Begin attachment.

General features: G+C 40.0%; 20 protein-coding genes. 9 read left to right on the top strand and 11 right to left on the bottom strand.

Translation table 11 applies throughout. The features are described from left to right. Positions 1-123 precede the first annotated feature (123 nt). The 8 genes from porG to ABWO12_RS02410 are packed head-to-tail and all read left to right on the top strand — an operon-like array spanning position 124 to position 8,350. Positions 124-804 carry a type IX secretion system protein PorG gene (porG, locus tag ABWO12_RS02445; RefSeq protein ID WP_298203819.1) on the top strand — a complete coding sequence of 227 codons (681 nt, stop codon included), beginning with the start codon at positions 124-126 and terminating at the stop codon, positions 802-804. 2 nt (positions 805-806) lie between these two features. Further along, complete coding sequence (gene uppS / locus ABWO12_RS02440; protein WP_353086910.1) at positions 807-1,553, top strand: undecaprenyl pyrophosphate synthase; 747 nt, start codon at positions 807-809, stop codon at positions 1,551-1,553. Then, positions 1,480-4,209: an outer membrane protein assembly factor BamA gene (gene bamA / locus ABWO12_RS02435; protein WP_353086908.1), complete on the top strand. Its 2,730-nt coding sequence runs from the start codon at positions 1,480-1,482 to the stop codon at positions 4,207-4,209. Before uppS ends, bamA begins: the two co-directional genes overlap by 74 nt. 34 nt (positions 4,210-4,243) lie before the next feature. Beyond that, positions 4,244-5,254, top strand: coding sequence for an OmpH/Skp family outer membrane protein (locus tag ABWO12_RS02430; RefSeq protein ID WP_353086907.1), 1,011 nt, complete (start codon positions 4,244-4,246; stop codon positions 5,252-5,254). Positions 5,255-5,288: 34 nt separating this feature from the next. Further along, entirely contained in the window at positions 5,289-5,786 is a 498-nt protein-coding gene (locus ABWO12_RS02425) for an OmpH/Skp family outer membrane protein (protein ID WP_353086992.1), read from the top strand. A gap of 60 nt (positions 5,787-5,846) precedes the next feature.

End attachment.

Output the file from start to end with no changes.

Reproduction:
General features: G+C 40.0%; 20 protein-coding genes. 9 read left to right on the top strand and 11 right to left on the bottom strand.

Translation table 11 applies throughout. The features are described from left to right. Positions 1-123 precede the first annotated feature (123 nt). The 8 genes from porG to ABWO12_RS02410 are packed head-to-tail and all read left to right on the top strand — an operon-like array spanning position 124 to position 8,350. Positions 124-804 carry a type IX secretion system protein PorG gene (porG, locus tag ABWO12_RS02445; RefSeq protein ID WP_298203819.1) on the top strand — a complete coding sequence of 227 codons (681 nt, stop codon included), beginning with the start codon at positions 124-126 and terminating at the stop codon, positions 802-804. 2 nt (positions 805-806) lie between these two features. Further along, complete coding sequence (gene uppS / locus ABWO12_RS02440; protein WP_353086910.1) at positions 807-1,553, top strand: undecaprenyl pyrophosphate synthase; 747 nt, start codon at positions 807-809, stop codon at positions 1,551-1,553. Then, positions 1,480-4,209: an outer membrane protein assembly factor BamA gene (gene bamA / locus ABWO12_RS02435; protein WP_353086908.1), complete on the top strand. Its 2,730-nt coding sequence runs from the start codon at positions 1,480-1,482 to the stop codon at positions 4,207-4,209. Before uppS ends, bamA begins: the two co-directional genes overlap by 74 nt. 34 nt (positions 4,210-4,243) lie before the next feature. Beyond that, positions 4,244-5,254, top strand: coding sequence for an OmpH/Skp family outer membrane protein (locus tag ABWO12_RS02430; RefSeq protein ID WP_353086907.1), 1,011 nt, complete (start codon positions 4,244-4,246; stop codon positions 5,252-5,254). Positions 5,255-5,288: 34 nt separating this feature from the next. Further along, entirely contained in the window at positions 5,289-5,786 is a 498-nt protein-coding gene (locus ABWO12_RS02425) for an OmpH/Skp family outer membrane protein (protein ID WP_353086992.1), read from the top strand. A gap of 60 nt (positions 5,787-5,846) precedes the next feature.